Listen: Origin Story – Works Progress
Coworking spaces are an increasingly popular option for small businesses, freelancers and entrepreneurs, and north Seattle businesses don’t have to look far to join a great coworking community. Works Progress is a coworking space located in Seattle’s Greenwood neighborhood, owned and operated by Marnee Chua since 2012.
Marnee Chua found the inspiration to open Works Progress through her own needs as a working mother. With a background in environmental science and conservation, Marnee moved with her husband and family to Seattle while working remotely for the University of California Merced. Finding it difficult to work from home in a small apartment while caring for her young son, Marnee began looking into coworking spaces and quickly discovered that most options were located downtown, too far from home to be practical for her. “So I started really looking, what would it take to open one more north? And I was especially interested in working on one that would have childcare on site.”
Marnee met a business partner with a similar vision, and the two worked hard to find a space that would allow for a combination coworking space and childcare center. They chose the location on North 85th Street with the goal of incorporating childcare in the future, but eventually had to abandon that idea.
While an in-house childcare option never materialized at Works Progress, the business is still family-friendly and flexible. Members are welcome to bring their children in as long as it doesn’t cause disruption. Marnee also helped convene the group who started The Inc, a non-profit offering coworking and childcare in Greenlake, where she often refers people who have childcare needs.
Today, Marnee focuses on the triple bottom line with Works Progress—prioritizing the business’s social and environmental responsibility as well as financial success. “I think that coworking spaces in general can play a huge role in community,” Marnee says. “Coworking spaces bring people together that live in the neighborhood…[who] didn’t know they could work together, and they have an opportunity to build that community locally.”
Beyond building community with their membership, Marnee gives back by opening the space to non-profits and other community groups. “We take in maybe one or two non–profits a year that we can give free meeting space for their boards. We host tons of events that are open to the community.”
Some of those open events include business development and mentorship for Marnee’s fellow small business owners. “SCORE does their office hours twice a month here, and so that way people from the north end, it’s much easier for them than to get downtown.”
One of the Office of Economic Development’s very own Small Business Advocates, AJ Cari, also holds regular office hours at Works Progress. AJ has a long-standing relationship with the business—Marnee first met him when he was conducting outreach with the businesses impacted by the 2016 Greenwood explosion (right around the corner from Works Progress). “I met AJ since he’s been out in the community. Now, I have someone to call if somethings goes wrong,” she says.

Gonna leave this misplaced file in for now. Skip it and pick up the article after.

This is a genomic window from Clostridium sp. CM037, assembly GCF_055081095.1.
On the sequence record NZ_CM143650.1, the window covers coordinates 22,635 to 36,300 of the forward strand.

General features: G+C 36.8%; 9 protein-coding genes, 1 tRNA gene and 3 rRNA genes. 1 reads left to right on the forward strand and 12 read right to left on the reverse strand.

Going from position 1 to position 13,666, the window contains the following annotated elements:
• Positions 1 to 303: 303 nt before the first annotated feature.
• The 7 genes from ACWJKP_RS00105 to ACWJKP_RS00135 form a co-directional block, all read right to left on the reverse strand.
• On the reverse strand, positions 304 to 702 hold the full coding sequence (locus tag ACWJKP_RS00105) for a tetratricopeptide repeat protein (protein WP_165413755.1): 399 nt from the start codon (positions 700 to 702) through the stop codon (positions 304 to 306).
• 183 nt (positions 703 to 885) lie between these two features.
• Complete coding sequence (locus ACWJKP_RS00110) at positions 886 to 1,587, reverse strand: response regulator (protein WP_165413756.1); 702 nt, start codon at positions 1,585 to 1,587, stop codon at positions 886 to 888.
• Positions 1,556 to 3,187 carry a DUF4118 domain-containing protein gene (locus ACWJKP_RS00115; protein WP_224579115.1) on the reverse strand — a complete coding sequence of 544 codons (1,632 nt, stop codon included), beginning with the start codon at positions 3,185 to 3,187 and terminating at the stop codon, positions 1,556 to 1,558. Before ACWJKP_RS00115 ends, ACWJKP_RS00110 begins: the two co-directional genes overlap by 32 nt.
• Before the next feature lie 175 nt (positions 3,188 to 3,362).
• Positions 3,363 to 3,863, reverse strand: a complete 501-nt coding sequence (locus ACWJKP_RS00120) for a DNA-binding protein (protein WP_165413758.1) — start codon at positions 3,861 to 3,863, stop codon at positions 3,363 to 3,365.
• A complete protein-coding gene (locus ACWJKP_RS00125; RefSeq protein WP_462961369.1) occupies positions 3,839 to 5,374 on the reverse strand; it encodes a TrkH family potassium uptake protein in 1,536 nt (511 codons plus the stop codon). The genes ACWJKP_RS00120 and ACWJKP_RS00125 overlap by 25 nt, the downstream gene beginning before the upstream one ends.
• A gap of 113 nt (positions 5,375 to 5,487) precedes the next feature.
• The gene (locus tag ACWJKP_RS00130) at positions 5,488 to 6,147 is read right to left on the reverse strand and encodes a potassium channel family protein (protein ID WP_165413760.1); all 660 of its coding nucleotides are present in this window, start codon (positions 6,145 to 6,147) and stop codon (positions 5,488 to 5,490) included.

Marnee appreciates AJ’s ability to connect her to resources and people in the community that she may otherwise have never known about, and his know-how in navigating bureaucracy. “There’s so many different things in running a business—whether you’re doing taxes or whatever it is, you’ve got so many layers within the City, and then you have three or four or five different agencies in the State that you have to deal with, and you’re supposed to manage it even if you’re doing everything yourself. It’s a real headache” she explains. “It’s good to be able to have a resource where you can call and ask where to go for this next step.”
If you’re thinking of opening your own business, Marnee recommends taking advantage of resources like OED’s team of Small Business Advocates—especially before taking big steps like signing a lease. “There are so many ways that the lease can be set against the business. Especially brand new businesses, they’ll sign a lease that is not good for them,” she says. OED has a commercial lease checklist available online to help small businesses negotiate favorable leases, and businesses can contact us anytime for one-on-one assistance.
Marnee is excited for the next step in Works Progress’s journey: the business is exploring how to become a member-owned cooperative. “Members are excited about it as a way of having a little more investment in the space and say in what happens. I think the biggest interest that everyone has is for the long-term succession plan of the business itself, because it is a nice community, it’s something that people want to stay at as long as they can,” she explains. If and when Works Progress switches to a co-op model, Marnee believes it will be the first member-owned coworking space in the United States (as far as she’s been able to find from online research).
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